Check the total taxes you’ve already paid in for the year through withholding from your wages and/or quarterly estimated payments. Are you underpaid? Consider adjusting your withholding for the final months of 2015 or increasing your remaining quarterly estimate. If you employ household workers, include the payroll taxes you’ll owe for them in your calculations. Call us for assistance.
Breakeven analysis is an important and useful tool in business. Whether you’re starting a new business, expanding current operations, contemplating an acquisition, downsizing, or approaching banks and other potential lenders, you’ll want to know your breakeven.
Breakeven is defined as the point at which costs equal income – no profit, no loss. It’s an excellent starting point for finding out where your business is and where it can go. Breakeven is the first step in planning future growth. It shows how much sales volume you need to cover fixed and variable expenses. Once your company has reached breakeven, all gross profit beyond that point goes directly to improving the bottom line.
Of course, breakeven analysis has limitations. For example, it ignores the importance of cash flow and makes the assumption that fixed and variable expenses will stay within the parameters used to calculate the breakeven point. Despite these shortcomings, breakeven can help with business planning.
Here’s how to calculate your business’s breakeven.
First, review your annual financial statement to learn your fixed and variable expenses. Fixed expenses are those that don’t generally vary in relation to sales volume. Rent, for example, usually stays constant no matter the amount of your sales. The same is typically true for depreciation, utilities, and insurance.
Variable expenses are the cost of goods sold and other costs of sales, such as direct labor and sales commissions.
What about costs that are part fixed and part variable? Split these into separate categories based on your knowledge of your business.
Whether you should take social security retirement benefits at the earliest possible date or defer benefits until reaching normal retirement age (or even age 70), depends on several factors. For example, you’ll want to consider your overall health and life expectancy, your plans to earn income before reaching normal retirement age, anticipated returns on your other investments, and, surprisingly, your guess about the future of the social security program. As you can tell, the decision isn’t one-size-fits-all.
For instance, say your savings won’t cover ongoing expenses and you need to rely on social security income to make ends meet. In that case, deferring social security benefits may not be an option for you.
But if your financial circumstances offer more financial flexibility, deferring your benefits can be an advantage. For each year you delay (up to age 70), the payouts increase. In addition, if you plan to earn significant income between age 62 and your normal retirement age (65-67, depending on the year you were born), putting off your social security benefits may make sense. That’s because any benefits in excess of specified limits ($15,720 in 2015) will be reduced. You’ll lose $1 of benefits for every $2 in earnings above the limits. Note that you won’t lose any social security benefits (regardless of earnings) once you reach full retirement age.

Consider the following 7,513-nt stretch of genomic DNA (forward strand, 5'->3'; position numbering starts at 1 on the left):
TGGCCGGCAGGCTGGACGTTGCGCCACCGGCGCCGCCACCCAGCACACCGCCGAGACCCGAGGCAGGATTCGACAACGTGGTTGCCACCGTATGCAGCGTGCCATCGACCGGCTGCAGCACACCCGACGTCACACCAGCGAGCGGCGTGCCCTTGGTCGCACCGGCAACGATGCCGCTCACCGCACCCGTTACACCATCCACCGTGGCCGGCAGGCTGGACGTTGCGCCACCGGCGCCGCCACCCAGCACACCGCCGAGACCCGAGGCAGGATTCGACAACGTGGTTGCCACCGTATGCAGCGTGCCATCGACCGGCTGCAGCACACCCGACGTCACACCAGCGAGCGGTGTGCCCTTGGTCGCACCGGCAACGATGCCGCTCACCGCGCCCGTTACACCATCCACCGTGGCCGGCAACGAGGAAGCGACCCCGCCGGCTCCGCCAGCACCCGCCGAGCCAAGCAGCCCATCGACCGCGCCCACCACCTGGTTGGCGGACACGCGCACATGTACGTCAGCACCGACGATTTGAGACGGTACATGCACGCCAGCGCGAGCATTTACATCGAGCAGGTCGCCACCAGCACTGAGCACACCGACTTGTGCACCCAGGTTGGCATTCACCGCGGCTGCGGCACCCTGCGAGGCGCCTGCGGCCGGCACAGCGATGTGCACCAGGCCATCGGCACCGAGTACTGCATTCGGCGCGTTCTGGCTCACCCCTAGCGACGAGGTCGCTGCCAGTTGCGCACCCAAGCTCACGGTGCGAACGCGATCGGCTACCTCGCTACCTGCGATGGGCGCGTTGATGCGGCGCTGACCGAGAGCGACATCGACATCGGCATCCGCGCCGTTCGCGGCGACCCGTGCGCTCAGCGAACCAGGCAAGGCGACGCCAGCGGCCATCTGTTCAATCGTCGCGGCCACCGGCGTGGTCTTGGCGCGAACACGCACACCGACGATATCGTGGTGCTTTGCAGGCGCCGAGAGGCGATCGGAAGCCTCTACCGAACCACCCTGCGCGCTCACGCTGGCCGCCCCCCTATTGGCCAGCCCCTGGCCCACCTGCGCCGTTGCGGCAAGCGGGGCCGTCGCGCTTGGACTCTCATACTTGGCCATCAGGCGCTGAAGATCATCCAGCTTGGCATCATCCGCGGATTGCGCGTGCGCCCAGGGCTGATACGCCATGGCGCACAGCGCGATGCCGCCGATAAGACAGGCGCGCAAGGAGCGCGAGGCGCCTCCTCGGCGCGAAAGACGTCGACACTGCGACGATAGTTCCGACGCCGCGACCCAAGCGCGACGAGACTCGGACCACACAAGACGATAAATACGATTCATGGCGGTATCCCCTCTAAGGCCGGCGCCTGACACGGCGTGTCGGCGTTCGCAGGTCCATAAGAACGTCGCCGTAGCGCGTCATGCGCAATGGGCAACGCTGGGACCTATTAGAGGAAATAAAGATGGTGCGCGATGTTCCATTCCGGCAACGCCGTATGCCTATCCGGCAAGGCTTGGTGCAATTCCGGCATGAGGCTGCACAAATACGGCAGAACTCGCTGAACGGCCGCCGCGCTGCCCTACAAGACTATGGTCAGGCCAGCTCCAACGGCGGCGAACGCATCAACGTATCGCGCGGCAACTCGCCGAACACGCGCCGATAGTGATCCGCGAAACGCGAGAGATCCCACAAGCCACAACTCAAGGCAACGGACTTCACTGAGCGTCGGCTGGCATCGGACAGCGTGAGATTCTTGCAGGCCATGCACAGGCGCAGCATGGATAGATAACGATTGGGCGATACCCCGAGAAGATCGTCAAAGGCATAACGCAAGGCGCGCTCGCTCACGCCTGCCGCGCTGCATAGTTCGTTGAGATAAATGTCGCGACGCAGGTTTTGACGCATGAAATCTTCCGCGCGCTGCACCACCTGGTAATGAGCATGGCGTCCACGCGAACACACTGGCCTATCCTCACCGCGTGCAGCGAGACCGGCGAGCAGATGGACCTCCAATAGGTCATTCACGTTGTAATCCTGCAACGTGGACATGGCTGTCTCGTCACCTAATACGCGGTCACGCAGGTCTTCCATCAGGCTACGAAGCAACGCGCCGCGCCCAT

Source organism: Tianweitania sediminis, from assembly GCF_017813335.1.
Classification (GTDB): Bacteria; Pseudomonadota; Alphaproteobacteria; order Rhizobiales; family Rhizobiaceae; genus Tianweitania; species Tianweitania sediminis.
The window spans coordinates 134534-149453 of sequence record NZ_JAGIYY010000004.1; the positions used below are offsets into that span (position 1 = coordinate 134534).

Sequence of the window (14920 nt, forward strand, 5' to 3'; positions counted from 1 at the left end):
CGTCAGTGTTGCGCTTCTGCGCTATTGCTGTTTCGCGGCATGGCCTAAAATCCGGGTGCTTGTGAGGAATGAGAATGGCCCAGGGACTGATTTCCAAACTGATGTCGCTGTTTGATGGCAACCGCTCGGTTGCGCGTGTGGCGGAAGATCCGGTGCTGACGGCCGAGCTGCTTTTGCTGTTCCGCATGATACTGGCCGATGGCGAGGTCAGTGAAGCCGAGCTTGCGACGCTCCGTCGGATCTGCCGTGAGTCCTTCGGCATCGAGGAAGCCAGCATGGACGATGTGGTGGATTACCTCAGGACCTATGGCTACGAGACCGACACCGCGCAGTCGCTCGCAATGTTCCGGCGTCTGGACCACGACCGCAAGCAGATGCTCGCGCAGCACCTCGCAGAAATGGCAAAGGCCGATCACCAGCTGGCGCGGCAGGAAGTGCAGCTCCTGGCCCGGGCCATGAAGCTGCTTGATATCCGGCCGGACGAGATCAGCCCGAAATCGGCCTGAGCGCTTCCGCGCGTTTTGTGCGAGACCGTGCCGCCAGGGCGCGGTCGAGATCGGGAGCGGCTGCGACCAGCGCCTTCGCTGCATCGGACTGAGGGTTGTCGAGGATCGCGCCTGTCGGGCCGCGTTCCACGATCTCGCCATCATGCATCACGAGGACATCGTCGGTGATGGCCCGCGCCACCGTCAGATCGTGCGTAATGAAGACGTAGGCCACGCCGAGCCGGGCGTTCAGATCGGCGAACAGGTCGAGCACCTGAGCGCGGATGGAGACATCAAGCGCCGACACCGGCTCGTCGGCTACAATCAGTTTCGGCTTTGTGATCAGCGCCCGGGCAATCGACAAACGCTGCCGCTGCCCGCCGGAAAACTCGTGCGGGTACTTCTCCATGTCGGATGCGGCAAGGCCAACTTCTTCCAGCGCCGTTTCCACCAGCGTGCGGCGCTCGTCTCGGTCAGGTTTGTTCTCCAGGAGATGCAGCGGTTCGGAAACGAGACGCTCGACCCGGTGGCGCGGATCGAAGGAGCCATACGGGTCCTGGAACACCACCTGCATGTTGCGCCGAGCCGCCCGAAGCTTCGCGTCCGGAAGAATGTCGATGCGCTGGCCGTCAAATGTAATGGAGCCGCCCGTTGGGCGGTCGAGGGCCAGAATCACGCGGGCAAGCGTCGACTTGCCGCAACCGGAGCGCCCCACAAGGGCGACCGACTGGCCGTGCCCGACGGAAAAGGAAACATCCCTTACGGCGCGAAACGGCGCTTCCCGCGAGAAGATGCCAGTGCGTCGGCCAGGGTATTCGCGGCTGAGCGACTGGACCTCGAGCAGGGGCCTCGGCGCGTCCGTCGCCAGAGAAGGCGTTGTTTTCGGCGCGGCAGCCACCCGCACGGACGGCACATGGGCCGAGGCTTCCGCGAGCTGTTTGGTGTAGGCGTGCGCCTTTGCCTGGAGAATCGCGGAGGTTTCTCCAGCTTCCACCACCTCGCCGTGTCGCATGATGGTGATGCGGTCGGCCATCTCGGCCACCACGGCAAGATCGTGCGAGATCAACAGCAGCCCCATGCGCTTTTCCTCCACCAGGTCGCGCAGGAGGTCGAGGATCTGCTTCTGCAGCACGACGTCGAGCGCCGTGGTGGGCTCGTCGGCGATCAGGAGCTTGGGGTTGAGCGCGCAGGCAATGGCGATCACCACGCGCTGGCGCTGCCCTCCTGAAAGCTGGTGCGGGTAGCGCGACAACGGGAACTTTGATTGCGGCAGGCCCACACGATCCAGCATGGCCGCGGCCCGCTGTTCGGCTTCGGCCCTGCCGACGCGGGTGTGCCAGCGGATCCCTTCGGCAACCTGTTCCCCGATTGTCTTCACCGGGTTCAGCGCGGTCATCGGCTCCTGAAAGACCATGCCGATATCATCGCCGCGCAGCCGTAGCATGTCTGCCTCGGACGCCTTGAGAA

On the other hand, let’s say you’ve accumulated a healthy balance in your 401(k) and expect that account to generate a good annual return. Under this scenario, you might be better off leaving your retirement savings alone and taking your social security benefits early to cover living expenses.
Or perhaps your family has a history of health problems and you don’t realistically expect to live into your 80s. Again, taking social security benefits at age 62 might be a good choice.
For help with this important decision, please give us a call.
As year-end approaches, remember to check your 2014 federal income tax return for items that can affect your 2015 planning. Here are three to look for.
Capital loss carryover. If your capital losses exceeded your capital gains in 2014, you may be able to carry any unused loss to future years. You can apply the loss against 2015 capital gains as well as up to $3,000 of other income – a benefit to remember when you’re rebalancing your portfolio over the next few months.
Tip: Keep track of your capital loss carryforward for alternative minimum tax planning and projections. In some cases, this amount can be different from the carryforward calculated for your regular income tax.
Charitable contribution carryover. Was your charitable donation deduction limited for 2014 or prior years? You may have a carryover that you can use if you’re going to itemize on your 2015 tax return.
Tip: Take this carryover into consideration when planning your 2015 donations so you don’t lose the benefit of older unused amounts. Charitable contribution carryforwards have a five-year life.
Net operating loss carryover. If your business had a loss in 2014, you had to make an election to carry the entire loss forward to 2015. Otherwise, the general rule of carrying the net operating loss back two years applies, with the remainder carried forward 20 years.
Give us a call to schedule a tax planning appointment. We’re ready to help you get the most benefit from these and other carryovers, such as investment interest, tax credits, and passive activity losses.
Take time to review your 2015 tax situation while there are still a few months to make adjustments. Can you benefit from bunching your itemized deductions? Will increasing your retirement plan contributions cut your tax bill? An investment in a tax review could make a significant difference in your final tax bill for the year.